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Phase Three is the Hands-On Week. This phase of the unit is devoted to various hands-on projects. We typically work on many different activities including Lego builds (this week our daughter built a Frank Lloyd Wright inspired home model based on the Willits house), cooking, baking, art explorations, science activities, and other hands-on projects. Our tutorial program meets and explores various hands-on activities together.

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Phase Four is the Presentation Week. This is the final phase of the unit and results in a culminating project. We spend the entire month taking in an overview of a specific time period and exploring one or two general topics, historical figures, or events for research. To demonstrate mastery of learning, students create an overall project of their choice as a culminating project. Our tutorial program meets the Phase Four week to present projects. This is a time of peer sharing as all of the students learn from one another. Our daughter has created project boards, scrapbooks, period cuisine, and reports as culminating projects. Diana provides many unique ideas for projects within the curriculum.

One of our favorite aspects of the Phase Four week is our Open House events at our tutorial program. Every month we have a thematic focus for our Open House event where parents, family, and friends gather to hear the presentations. So far this year we have held an Early American Picnic and Games, Historical Costume Party, Civil War Christmas pitch-in meal. We have a few other themed Open House events planned including a World Missions Fair, Eastern European Tea, Great Depression Luncheon, and USO Party.


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Overall, we are having a splendid time immersing ourselves in modern world history. The revolutions, battles, and wars we are covering this year are brutal but we find hope in the world missions and gospel exploits by Christ's faithful followers.

Diana Waring's History Revealed programs work very well with the learning styles of my family. I am a parent and tutor with profound ADHD. As an adult, I have learned to manage (most days) my level of distraction and impulsiveness. Our daughter, while never formally diagnosed, has many ADHD similarities and tends to process information in the same manner as I do. We think quite differently and tend to get bored very quickly with one textbook and program. I cannot imagine getting stuck in one textbook for an entire year. Our daughter is the same exact way. Not only do our brains process information quickly, we tend to think about several streams of information all at once. It took me many years to figure out this is why I always wanted to switch our curriculum mid-year.  History Revealed is refreshingly freeing as it provides a solid framework and sound structure but it gives students (and parents) complete freedom to take their studies as shallow or deep as they would like to journey. Our family tends to be intense in our immersive style of learning. History Revealed fully supports us by giving us a targeted focus each unit, but sets us free to go exploring to our heart's content. Diana recommends the use of many different books, resources, media, and references each unit. It is a grand smorgasbord of selections! This helps us eliminate the textbook doldrums that we experienced as when we attempted to camp out in only one textbook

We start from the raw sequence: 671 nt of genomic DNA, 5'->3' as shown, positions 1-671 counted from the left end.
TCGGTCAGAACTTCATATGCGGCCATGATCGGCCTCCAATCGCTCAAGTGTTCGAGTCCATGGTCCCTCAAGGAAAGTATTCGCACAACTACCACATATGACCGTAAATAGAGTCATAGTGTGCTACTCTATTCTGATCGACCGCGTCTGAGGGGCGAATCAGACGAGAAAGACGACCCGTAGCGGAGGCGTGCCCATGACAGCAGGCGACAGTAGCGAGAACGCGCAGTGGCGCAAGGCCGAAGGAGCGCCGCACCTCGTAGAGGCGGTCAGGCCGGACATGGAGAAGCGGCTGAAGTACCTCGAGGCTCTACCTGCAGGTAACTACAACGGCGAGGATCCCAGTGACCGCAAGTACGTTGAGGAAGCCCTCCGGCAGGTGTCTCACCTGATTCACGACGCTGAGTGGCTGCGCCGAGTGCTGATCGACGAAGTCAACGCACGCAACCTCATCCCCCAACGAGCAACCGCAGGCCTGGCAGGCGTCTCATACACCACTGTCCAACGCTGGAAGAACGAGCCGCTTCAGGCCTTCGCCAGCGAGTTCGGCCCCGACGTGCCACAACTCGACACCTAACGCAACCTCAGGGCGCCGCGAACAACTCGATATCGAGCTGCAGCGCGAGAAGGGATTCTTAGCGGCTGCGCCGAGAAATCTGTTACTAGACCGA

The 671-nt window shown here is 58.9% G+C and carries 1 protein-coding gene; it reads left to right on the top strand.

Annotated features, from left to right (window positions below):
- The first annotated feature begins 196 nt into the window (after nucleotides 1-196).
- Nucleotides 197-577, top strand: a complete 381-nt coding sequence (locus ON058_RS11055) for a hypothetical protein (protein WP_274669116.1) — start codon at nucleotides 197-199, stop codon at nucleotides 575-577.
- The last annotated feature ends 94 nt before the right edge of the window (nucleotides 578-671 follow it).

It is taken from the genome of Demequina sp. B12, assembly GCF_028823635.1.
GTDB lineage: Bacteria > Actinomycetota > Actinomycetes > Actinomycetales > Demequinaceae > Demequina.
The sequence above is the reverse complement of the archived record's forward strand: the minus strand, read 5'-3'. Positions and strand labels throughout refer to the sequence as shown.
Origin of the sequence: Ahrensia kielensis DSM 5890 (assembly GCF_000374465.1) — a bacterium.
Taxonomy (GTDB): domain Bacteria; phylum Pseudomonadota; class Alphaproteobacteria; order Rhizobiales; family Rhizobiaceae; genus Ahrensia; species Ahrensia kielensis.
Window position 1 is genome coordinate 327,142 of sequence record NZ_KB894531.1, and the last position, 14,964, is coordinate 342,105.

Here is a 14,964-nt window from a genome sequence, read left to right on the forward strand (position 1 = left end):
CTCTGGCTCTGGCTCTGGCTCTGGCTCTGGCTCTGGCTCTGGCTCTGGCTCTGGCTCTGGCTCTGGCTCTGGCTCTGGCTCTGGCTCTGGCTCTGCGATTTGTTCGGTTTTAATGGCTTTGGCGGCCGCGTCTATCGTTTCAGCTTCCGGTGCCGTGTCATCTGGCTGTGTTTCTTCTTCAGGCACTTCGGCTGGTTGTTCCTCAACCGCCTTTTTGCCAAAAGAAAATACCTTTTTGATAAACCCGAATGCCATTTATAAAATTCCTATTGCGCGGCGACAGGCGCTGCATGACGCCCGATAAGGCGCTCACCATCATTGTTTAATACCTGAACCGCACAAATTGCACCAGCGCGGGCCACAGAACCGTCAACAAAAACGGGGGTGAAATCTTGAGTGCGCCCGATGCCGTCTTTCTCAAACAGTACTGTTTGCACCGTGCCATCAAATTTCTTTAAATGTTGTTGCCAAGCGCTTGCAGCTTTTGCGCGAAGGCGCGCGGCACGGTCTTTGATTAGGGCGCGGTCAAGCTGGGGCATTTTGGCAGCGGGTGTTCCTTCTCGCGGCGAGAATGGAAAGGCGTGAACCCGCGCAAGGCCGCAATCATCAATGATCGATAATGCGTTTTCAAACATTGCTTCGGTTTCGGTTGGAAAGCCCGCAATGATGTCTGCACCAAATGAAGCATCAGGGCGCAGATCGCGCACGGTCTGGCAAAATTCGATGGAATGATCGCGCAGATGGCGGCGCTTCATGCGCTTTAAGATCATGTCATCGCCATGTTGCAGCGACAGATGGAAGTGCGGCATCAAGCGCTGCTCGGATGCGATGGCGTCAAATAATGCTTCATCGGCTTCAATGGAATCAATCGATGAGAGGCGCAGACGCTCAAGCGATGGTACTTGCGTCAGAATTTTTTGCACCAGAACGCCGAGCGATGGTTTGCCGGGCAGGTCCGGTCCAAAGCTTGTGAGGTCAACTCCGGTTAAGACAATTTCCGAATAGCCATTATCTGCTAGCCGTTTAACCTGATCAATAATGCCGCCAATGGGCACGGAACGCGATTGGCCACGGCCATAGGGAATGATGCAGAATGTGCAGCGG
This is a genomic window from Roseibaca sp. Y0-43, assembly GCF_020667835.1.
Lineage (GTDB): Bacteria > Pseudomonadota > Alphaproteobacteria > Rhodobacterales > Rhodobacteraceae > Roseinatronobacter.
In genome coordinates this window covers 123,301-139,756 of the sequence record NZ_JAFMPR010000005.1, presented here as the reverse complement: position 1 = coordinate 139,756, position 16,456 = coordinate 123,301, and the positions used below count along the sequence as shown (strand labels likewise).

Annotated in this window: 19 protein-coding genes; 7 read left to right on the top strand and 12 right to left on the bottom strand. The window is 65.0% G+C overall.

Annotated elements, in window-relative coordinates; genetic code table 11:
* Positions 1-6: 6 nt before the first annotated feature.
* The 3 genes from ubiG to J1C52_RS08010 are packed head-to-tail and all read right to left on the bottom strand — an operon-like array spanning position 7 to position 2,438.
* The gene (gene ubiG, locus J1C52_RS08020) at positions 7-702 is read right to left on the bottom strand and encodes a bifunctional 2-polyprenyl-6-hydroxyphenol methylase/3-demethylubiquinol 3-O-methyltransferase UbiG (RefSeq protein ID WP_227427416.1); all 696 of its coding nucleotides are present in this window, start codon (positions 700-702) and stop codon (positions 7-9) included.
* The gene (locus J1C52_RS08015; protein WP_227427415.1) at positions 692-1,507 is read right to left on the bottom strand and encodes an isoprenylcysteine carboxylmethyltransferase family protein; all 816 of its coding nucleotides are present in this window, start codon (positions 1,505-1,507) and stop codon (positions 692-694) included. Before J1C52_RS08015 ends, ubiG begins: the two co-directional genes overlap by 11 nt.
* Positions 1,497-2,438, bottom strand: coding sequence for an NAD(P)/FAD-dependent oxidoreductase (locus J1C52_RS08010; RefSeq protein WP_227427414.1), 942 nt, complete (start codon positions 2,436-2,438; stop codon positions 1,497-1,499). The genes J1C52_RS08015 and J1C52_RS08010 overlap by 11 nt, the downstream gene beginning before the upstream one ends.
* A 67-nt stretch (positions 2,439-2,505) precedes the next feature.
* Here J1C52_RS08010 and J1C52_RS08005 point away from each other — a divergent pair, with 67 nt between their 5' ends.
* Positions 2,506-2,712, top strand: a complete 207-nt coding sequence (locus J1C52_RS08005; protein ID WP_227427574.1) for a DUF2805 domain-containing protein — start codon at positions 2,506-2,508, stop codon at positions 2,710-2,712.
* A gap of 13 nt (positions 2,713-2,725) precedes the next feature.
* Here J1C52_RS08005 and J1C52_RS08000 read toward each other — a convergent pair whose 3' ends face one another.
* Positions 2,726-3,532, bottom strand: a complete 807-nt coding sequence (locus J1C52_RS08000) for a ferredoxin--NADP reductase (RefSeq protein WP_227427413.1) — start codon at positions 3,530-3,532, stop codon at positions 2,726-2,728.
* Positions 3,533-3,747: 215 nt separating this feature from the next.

We have found joyous delight in using History Revealed but I do need to offer a caveat for parents and students that tend to have linear thinking. Sometimes the great freedom and wide variety of choices in History Revealed are not what students typically experience. This program is not a traditional textbook! It looks like a textbook but it is not at all what you expect in a textbook. It is a fine guidebook suited for encouraging independent learners. If your student is accustomed to using one textbook over one year with specific boxes to check off for completion, this program may take some time to get used to the rhythm. Our family is already unconventional and out-of-the-box in our thinking and processing styles. So we gleefully picked it up and ran at full speed in our learning! When I speak to moms in our community and at conferences, I sometimes need to remind them that they have freedom, complete freedom, to adapt and modify the program to their own family's needs and learning styles. Another beneficial aspect to mention is that all three levels of the program contain more than enough information that you can cycle through the program more than one year. As I mentioned previously, we study history chronologically. Therefore, we plan to cycle through History Revealed in middle school and at the high school level.

Modern World History includes critical points in our own American History. We doubled up on our history credits this year by taking American History along with Modern World History. Friends, I warned you we are nerds. We are actually overachieving nerds that love to read so we never run out of things to explore. I would not recommend cramming World History and American History in one year of study (for high school credit) unless your students love to study, read, and geek out on all things academic.

Here are a few resources our daughter is using in her studies of American history.

American Studies

Explorers to 1815 Veritas Press Online Course
1815 to Present Veritas Press Online Course
Lapbooks with A Journey Through Learning
Freedom: A History of Us
The Story of America

Constitutional Literacy
Words Aptly Spoken: American Documents 


Here are some additional history resources that we love and use every year with our overall studies:
Heritage History

Homeschool in the Woods Timeline Figures
The Story of the World series of readers
Map Trek by Knowledge Quest